MCC WiSTEM Students to Stage Aquaculture Symposium

MANCHESTER, Conn. (May 21, 2019) – The Manchester Community College Women in STEM Learning Community, known as WiSTEM, is playing a major role in organizing an Aquaculture Environmental Learning Center (ELC) Symposium on Friday, June 7, from 8:30 a.m. to 4:30 p.m. in the MCC Student Services Center. The event is free and open to the public.

It will feature displays — set up in and around the cafeteria seating area — that focus on themes covering issues related to food, energy and water. The students’ goal is to explore environmental issues and do-it-yourself (DIY) food opportunities through the lens of aquaculture. The target audience includes students, local educators, researchers, farmers and the general public. Attendees can register at the door. For more information, visit

“The main purpose of the Aquaculture ELC Symposium is to talk about the importance of food and aquaculture in Connecticut specifically,” said Pema Sherpa, of Newington, student spokesperson for the event. “The focus is on how the environment is changing due to things like global warming, how that affects agricultural businesses and how people can get more involved.”

Also involved in organizing the symposium are Jennifer Blais, of Glastonbury; Rachel Olaechea, of South Windsor; Madison Beach, of Vernon; Julia Rossiter, of Manchester; Tuuli Mix, of Manchester; and Ana Cinxo, of South Windsor.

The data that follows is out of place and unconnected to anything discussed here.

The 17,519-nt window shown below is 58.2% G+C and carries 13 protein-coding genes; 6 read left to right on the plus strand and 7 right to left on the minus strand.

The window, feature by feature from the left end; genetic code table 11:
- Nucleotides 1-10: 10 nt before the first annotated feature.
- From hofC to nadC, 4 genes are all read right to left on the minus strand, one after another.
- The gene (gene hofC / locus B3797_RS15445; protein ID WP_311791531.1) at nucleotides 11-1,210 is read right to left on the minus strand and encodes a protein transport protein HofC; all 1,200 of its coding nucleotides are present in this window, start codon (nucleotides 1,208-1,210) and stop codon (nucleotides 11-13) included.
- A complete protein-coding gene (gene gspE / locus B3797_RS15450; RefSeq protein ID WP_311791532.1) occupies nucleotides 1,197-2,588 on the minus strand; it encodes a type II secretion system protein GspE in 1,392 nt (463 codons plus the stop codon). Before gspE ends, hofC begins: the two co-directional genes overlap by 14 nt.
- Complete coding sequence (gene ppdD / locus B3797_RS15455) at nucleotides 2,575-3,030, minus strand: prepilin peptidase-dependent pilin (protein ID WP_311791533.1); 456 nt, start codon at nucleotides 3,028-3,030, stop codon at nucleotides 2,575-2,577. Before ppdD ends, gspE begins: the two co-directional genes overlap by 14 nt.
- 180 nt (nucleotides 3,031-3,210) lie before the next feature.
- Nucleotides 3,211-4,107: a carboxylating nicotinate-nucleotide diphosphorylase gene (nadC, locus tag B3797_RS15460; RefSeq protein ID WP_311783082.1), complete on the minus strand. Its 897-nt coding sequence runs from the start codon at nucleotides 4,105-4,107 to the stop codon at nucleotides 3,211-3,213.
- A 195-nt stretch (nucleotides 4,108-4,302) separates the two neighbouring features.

They were asked to serve on the planning committee by Biology Professor Rachel Mintell and STEM Academic Associate Jessica Zolciak, who co-ordinates the WiSTEM Learning Community, to give them additional exposure to fields they may choose to pursue upon graduation.

Staging the symposium is challenging and a lot of work, but worth it, according to Sherpa. “We split into three teams — logistics, design and planning, and communications,” she said. “We all communicate with each other over text and email to get everything done in our different areas.”

She added, “WiSTEM gives us a lot of good opportunities. I’ve made a lot of connections and had the opportunity to network in different areas of STEM. It’s not only about school either; I’ve learned how to be an adult, and I’ve grown a lot.”

Zolciak said, “WiSTEM gives women who are interested in STEM careers the opportunity to think about their long-term plans and goals. They can develop the tools they need to succeed in their academic goals and their future STEM careers.”

The event is sponsored by a grant from the USDA National Institute of Food and Agriculture.

For more information on WiSTEM, contact Jessica Zolciak at